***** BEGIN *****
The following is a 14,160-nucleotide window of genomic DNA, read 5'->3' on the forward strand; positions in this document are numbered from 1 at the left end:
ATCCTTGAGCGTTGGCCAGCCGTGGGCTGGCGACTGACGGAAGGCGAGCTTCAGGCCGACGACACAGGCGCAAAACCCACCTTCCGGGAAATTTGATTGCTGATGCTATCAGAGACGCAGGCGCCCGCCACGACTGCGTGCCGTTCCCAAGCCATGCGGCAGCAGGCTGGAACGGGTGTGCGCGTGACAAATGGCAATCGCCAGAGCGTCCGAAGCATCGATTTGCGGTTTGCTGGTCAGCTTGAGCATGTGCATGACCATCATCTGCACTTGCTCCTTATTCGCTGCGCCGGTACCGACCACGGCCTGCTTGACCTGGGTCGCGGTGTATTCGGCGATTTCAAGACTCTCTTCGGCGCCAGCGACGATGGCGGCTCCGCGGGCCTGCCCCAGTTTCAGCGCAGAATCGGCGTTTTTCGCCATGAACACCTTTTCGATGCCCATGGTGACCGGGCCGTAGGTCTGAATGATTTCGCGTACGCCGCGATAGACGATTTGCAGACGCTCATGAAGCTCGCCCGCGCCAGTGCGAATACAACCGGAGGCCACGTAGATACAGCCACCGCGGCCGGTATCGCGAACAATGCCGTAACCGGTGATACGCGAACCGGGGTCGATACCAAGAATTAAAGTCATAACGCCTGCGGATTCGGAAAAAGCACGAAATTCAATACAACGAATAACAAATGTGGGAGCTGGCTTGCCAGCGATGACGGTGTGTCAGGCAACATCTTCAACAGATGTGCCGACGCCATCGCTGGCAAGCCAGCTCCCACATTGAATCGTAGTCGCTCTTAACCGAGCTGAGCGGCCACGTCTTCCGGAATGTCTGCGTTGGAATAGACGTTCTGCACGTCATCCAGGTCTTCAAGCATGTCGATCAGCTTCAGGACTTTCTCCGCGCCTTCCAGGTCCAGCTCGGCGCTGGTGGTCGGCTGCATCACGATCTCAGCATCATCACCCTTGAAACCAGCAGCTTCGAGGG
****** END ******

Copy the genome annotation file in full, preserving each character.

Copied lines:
The following is a 14,160-nucleotide window of genomic DNA, read 5'->3' on the forward strand; positions in this document are numbered from 1 at the left end:
ATCCTTGAGCGTTGGCCAGCCGTGGGCTGGCGACTGACGGAAGGCGAGCTTCAGGCCGACGACACAGGCGCAAAACCCACCTTCCGGGAAATTTGATTGCTGATGCTATCAGAGACGCAGGCGCCCGCCACGACTGCGTGCCGTTCCCAAGCCATGCGGCAGCAGGCTGGAACGGGTGTGCGCGTGACAAATGGCAATCGCCAGAGCGTCCGAAGCATCGATTTGCGGTTTGCTGGTCAGCTTGAGCATGTGCATGACCATCATCTGCACTTGCTCCTTATTCGCTGCGCCGGTACCGACCACGGCCTGCTTGACCTGGGTCGCGGTGTATTCGGCGATTTCAAGACTCTCTTCGGCGCCAGCGACGATGGCGGCTCCGCGGGCCTGCCCCAGTTTCAGCGCAGAATCGGCGTTTTTCGCCATGAACACCTTTTCGATGCCCATGGTGACCGGGCCGTAGGTCTGAATGATTTCGCGTACGCCGCGATAGACGATTTGCAGACGCTCATGAAGCTCGCCCGCGCCAGTGCGAATACAACCGGAGGCCACGTAGATACAGCCACCGCGGCCGGTATCGCGAACAATGCCGTAACCGGTGATACGCGAACCGGGGTCGATACCAAGAATTAAAGTCATAACGCCTGCGGATTCGGAAAAAGCACGAAATTCAATACAACGAATAACAAATGTGGGAGCTGGCTTGCCAGCGATGACGGTGTGTCAGGCAACATCTTCAACAGATGTGCCGACGCCATCGCTGGCAAGCCAGCTCCCACATTGAATCGTAGTCGCTCTTAACCGAGCTGAGCGGCCACGTCTTCCGGAATGTCTGCGTTGGAATAGACGTTCTGCACGTCATCCAGGTCTTCAAGCATGTCGATCAGCTTCAGGACTTTCTCCGCGCCTTCCAGGTCCAGCTCGGCGCTGGTGGTCGGCTGCATCACGATCTCAGCATCATCACCCTTGAAACCAGCAGCTTCGAGGG